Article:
Setting the Table

How do we actually become food snobs? There are a few tools we can use to prepare us. Educating ourselves on healthy eating is one way to ensure a stable foundation. Planning ahead for busy schedules can help us stay on the right path, even when things get hectic. Understanding your personal needs, tastes, and personality can equip you to adjust the program to suit your life. Learning to make friends with the kitchen can boost your confidence and become an exciting part of this chapter of your life. Success boils down to this “If you fail to plan, then you plan to fail.”-Benjamin Franklin.
     With so much information out there on healthy eating, it can become overwhelming to know what to do. Contradicting information, undecided stances, and know-it-alls become complications. I will do my part to try and educate you on what my thoughts are on healthy eating. You will have to decide for yourself, based on the information you receive what is important to you. My facebook page offers a “Daily Bite” of food information that can be used to make decisions yourself. One basic piece of information is eating as natural as possible this helps minimize the amount of chemicals that enter your body. When reading labels 100% whole wheat or whole wheat should be the first ingredient listed for it to be considered truly whole wheat. While choosing good fats and carbs are worthy of applaud, remember you still only need so much in a day. Talk to a dietitian/ nutritionist or visit www.choosemyplate.gov to see what your daily needs might be.  
   Plan ahead for the grocery store. List your favorite foods. Think of healthier options you could replace some ingredients with. It may take a few trial and errors to find what products or exchanges work for you. Use this to make a menu of every meal for the week. Packing lunch is a great way to cut costs and calories. You could make yourself a soup or sandwich to make coworkers jealous! Heck, you can even pack leftovers if your job has a microwave available at lunchtime. Breakfasts should include the bulk of your grains for the day. Accounting for what you need and like will help you succeed. Use the menu to make a grocery list. Divide your list into sections of the store and in the order you may encounter them.This is especially nice when toting children. If you know you are eating out plan accordingly. Eat a light snack before or choose healthy options off the menu. If your plan is indulgence, eat lighter every other meal that day. You can check out the nutritional information on most restaurant websites. Another way to plan ahead is to pre-baggie snack portions. Heck you may even find cutting veggies and fruits helpful. Go a step further and portion them out for recipes and label each one. Some people choose to cook for a week ahead of time and freeze the meals with ingredients separated and labeled. Freezing some leftovers may be a great quick meal in a pinch.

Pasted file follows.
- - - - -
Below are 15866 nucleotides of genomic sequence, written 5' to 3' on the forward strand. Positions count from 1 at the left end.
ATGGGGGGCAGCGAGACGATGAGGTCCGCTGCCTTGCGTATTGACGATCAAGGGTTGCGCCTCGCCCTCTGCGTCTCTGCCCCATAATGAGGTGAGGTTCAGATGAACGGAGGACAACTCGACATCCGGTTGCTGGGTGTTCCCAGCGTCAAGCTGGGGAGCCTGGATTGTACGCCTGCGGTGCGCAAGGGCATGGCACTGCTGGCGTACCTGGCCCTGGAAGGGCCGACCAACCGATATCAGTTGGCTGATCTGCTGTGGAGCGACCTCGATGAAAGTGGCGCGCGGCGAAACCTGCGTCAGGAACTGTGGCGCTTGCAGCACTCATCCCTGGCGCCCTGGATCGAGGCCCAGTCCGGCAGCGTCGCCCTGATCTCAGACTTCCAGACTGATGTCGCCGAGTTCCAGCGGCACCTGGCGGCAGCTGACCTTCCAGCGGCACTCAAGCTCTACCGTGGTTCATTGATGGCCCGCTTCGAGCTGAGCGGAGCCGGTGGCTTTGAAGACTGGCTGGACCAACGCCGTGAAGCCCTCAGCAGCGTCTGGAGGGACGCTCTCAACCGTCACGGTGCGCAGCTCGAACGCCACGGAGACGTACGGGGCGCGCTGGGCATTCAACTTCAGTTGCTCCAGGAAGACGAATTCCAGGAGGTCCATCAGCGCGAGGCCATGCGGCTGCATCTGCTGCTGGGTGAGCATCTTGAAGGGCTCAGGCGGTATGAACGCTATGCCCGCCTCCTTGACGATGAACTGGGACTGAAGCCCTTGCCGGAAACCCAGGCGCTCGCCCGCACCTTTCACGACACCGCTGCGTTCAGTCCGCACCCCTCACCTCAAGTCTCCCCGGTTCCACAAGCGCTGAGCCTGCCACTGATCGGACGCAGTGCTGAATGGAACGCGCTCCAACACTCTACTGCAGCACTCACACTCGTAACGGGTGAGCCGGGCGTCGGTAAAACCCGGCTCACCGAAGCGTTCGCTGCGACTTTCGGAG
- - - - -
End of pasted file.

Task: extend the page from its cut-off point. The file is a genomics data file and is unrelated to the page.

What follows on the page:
Once you have your groceries stocked and ready to go, you must confront the kitchen and its gadgets. Read the Confidence in the Kitchen page on my blog for basic tips. You can usually catch local cooking demonstrations to help you learn something new. Many cooking demonstrations are on www.foodnetwork.com and many other sites. I will eventually be posting some of my own. Find the techniques that best suit you and your style. Make the kitchen less scary by involving someone you enjoy. Have a friend over and try a new recipe. Make a date out of it with your significant other. Get in there and conquer your fears. Start with the basics and then move up from there. You can always check out my recipes on here.
    However you plan, make it your own! There is not one plan that is going to suit everyone. We are different people with different lifestyles, hobbies, jobs, preferences, and abilities. We can make a change when we look at what works for us. Be able to be patient and flexible with yourself. This may be a new endeavor for you and these things take trial and error. You, your body, your loved ones, and your future are worth the effort. Plus your tummy and taste buds will thank you!
Have a recipe you would like to see made over? Post your ideas to me! Your feedback keeps me motivated to continue helping others.

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3 thoughts on “Setting the Table

  1. “While choosing good fats and carbs are worthy of applaud, remember you still only need so much in a day.”–the really important message that not every person advising about diet remembers to repeat!

    I notice your last post is about carbs. I have been a very conservative, careful (and I will add, successful) monitor of my, and my family’s, diets for many years, and I do not follow fads. However, I would advise anyone to pick up the book WHEAT BELLY and read it!! I read it because of various observations I’ve made about people reducing wheat, but the clincher was when my father, age 72, ELIMINATED both his long-standing thyroid disorder and his diabetes this year, simply by cutting out wheat after reading the book.

    That book could be a life-saver for a lot of people.

    • Thank you for the suggestion and input. I don’t do fad diets either. They truly don’t work for a happy life and healthy living. I am really happy for your father! May his success continue.

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